Outperformance of the Fund’s sole holding in the Energy sector, Concho Resources, Inc., and its lower exposure to lagging biotechnology stocks within Health Care contributed the most to relative results. Shares of Concho, an independent exploration and production (E&P) company focused on the Permian basin in West Texas and New Mexico, rose after the company enhanced its position in the Delaware basin, and provided a 2017 outlook that beat expectations. We think Concho is one of the best run mid-cap E&P companies and is well-positioned to exploit the inventory of drilling locations in the Delaware Basin in New Mexico/West Texas. We believe its strong balance sheet will enable it to navigate these turbulent times in the energy business and emerge as a stronger company.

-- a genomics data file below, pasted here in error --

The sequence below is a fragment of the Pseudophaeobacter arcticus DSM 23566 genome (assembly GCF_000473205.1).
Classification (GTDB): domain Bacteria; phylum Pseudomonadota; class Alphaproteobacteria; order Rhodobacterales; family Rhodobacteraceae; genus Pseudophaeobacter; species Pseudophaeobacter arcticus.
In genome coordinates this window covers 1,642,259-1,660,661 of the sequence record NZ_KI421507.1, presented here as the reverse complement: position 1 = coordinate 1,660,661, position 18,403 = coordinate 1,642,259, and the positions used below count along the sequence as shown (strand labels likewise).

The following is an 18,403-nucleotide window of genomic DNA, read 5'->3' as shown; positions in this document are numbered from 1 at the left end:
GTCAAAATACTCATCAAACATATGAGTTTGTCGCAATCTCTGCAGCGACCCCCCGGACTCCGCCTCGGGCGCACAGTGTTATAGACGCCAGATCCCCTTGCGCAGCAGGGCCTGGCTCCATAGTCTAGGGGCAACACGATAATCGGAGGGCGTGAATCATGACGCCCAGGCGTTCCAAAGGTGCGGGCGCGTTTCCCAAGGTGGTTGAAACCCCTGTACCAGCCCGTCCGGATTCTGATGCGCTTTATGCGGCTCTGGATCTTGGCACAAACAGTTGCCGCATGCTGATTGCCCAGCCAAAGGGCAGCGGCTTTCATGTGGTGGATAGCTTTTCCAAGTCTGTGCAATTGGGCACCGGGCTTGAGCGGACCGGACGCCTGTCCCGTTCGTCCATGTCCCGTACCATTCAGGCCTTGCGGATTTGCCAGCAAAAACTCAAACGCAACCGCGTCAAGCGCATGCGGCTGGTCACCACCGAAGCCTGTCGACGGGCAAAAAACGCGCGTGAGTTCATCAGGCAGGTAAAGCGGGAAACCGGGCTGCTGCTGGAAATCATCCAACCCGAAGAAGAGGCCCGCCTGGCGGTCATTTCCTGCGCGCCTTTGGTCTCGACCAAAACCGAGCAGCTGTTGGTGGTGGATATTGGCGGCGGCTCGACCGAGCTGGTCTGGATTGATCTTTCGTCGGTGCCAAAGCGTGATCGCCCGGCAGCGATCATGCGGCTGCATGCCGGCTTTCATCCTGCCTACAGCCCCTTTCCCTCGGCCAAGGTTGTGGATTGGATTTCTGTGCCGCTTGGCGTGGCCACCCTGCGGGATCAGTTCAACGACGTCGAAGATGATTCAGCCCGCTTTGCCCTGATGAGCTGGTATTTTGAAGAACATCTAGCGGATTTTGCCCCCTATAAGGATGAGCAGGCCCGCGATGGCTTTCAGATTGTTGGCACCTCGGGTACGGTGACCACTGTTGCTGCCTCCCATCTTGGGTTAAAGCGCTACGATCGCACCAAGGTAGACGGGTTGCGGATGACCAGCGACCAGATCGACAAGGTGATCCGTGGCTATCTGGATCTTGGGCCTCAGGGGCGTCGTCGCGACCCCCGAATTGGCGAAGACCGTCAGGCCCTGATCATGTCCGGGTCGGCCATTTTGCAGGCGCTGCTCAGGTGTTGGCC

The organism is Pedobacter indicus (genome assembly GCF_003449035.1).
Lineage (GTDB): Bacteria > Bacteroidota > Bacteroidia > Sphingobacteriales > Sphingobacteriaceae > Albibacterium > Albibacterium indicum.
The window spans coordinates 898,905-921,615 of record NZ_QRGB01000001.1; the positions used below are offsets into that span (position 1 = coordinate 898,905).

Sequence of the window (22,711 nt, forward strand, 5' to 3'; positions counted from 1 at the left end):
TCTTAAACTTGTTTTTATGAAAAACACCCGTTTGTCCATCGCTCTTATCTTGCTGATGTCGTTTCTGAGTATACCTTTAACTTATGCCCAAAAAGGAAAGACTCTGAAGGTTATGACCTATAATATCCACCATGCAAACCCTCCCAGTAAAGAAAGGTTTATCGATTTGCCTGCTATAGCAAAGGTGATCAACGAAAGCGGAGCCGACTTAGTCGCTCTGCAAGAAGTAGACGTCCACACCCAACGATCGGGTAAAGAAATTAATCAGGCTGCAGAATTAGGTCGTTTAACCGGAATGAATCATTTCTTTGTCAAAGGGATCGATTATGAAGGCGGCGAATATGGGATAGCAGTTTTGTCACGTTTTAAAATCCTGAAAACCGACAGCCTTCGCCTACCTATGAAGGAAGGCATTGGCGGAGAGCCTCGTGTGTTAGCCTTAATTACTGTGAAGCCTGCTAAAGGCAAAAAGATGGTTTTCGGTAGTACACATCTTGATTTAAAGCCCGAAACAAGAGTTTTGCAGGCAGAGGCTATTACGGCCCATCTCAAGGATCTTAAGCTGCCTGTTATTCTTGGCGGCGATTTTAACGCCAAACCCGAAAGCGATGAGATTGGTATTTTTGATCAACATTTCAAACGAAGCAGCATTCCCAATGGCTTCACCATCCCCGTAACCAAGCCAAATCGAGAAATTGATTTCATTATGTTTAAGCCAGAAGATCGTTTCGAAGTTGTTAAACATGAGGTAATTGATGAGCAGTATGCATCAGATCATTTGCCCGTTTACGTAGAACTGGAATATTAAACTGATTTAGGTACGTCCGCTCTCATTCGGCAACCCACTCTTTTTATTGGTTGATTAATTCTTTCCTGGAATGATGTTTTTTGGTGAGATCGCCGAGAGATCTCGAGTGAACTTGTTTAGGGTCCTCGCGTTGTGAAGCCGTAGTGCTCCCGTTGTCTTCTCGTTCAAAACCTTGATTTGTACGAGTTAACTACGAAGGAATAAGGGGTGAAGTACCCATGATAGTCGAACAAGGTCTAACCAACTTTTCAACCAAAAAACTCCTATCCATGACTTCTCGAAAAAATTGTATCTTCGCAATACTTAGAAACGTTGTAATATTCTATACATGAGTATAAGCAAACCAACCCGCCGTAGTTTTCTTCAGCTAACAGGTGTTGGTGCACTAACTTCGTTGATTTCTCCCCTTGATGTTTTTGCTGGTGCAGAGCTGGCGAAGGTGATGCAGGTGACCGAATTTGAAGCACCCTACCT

Underperformance of Information Technology (IT) and Consumer Discretionary investments, lower exposure to the outperforming Industrials sector, and lack of exposure to the Consumer Staples sectors detracted the most from relative performance. Weakness in IT was partly due to the underperformance of Internet software & services holdings, led by LinkedIn Corp. and CoStar Group, Inc., and meaningfully larger exposure to this lagging sub-industry, which declined 1.9% in the index. LinkedIn was the largest detractor from absolute results before being sold in early February, while shares of CoStar, a real estate data and marketing services company, fell as high-growth, high-multiple technology stocks sold off. Systems software and application software investments also hurt relative results, driven by the underperformance of ServiceNow, Inc. and Guidewire Software, Inc., respectively. Shares of ServiceNow, a cloud-based workload management platform, declined due to a billings shortfall and tepid guidance despite solid Q4 results. Guidewire was the third largest detractor on an absolute basis. Significantly larger exposure to poor performing application software stocks, which fell 1.9% within the index, also hampered relative results. Within Consumer Discretionary, underperformance of Restoration Hardware Holdings, Inc. and Manchester United plc detracted the most from relative results. Restoration Hardware was the second largest detractor from absolute performance before being sold in early March, while shares of English Premier League professional sports team Manchester United declined over concerns that the team will not qualify for the Champions League next season. We believe the team still has a chance to qualify, and even if it does not, the financial impact will be modest. We expect the company to benefit from future sponsorship deals, the roll-out of new merchandise agreements, and a digital offering under development. Larger exposure to the underperforming Internet retail sub-industry through investments in Amazon.com, Inc., Netflix, Inc., and The Priceline Group, Inc. also weighed on relative results.